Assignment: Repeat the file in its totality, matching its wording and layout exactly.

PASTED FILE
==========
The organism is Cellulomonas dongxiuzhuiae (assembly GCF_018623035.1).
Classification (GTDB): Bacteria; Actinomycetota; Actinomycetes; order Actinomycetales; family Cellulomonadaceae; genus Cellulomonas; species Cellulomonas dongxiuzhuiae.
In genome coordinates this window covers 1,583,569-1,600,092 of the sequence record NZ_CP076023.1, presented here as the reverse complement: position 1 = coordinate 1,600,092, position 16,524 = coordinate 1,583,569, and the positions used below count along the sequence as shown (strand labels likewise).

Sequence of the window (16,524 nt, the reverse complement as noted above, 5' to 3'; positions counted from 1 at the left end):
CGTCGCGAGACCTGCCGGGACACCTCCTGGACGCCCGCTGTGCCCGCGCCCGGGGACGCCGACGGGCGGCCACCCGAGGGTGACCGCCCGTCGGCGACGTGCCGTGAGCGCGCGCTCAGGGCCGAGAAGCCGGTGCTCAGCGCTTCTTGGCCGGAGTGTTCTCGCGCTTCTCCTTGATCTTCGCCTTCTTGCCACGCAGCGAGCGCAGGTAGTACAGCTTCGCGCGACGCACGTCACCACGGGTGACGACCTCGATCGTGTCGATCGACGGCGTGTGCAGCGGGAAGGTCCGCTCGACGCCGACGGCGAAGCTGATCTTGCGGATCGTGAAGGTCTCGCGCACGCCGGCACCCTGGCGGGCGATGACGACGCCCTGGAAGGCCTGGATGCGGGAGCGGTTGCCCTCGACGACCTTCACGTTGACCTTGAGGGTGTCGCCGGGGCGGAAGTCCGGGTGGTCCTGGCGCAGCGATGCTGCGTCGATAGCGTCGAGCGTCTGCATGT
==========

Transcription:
The organism is Cellulomonas dongxiuzhuiae (assembly GCF_018623035.1).
Classification (GTDB): Bacteria; Actinomycetota; Actinomycetes; order Actinomycetales; family Cellulomonadaceae; genus Cellulomonas; species Cellulomonas dongxiuzhuiae.
In genome coordinates this window covers 1,583,569-1,600,092 of the sequence record NZ_CP076023.1, presented here as the reverse complement: position 1 = coordinate 1,600,092, position 16,524 = coordinate 1,583,569, and the positions used below count along the sequence as shown (strand labels likewise).

Sequence of the window (16,524 nt, the reverse complement as noted above, 5' to 3'; positions counted from 1 at the left end):
CGTCGCGAGACCTGCCGGGACACCTCCTGGACGCCCGCTGTGCCCGCGCCCGGGGACGCCGACGGGCGGCCACCCGAGGGTGACCGCCCGTCGGCGACGTGCCGTGAGCGCGCGCTCAGGGCCGAGAAGCCGGTGCTCAGCGCTTCTTGGCCGGAGTGTTCTCGCGCTTCTCCTTGATCTTCGCCTTCTTGCCACGCAGCGAGCGCAGGTAGTACAGCTTCGCGCGACGCACGTCACCACGGGTGACGACCTCGATCGTGTCGATCGACGGCGTGTGCAGCGGGAAGGTCCGCTCGACGCCGACGGCGAAGCTGATCTTGCGGATCGTGAAGGTCTCGCGCACGCCGGCACCCTGGCGGGCGATGACGACGCCCTGGAAGGCCTGGATGCGGGAGCGGTTGCCCTCGACGACCTTCACGTTGACCTTGAGGGTGTCGCCGGGGCGGAAGTCCGGGTGGTCCTGGCGCAGCGATGCTGCGTCGATAGCGTCGAGCGTCTGCATGT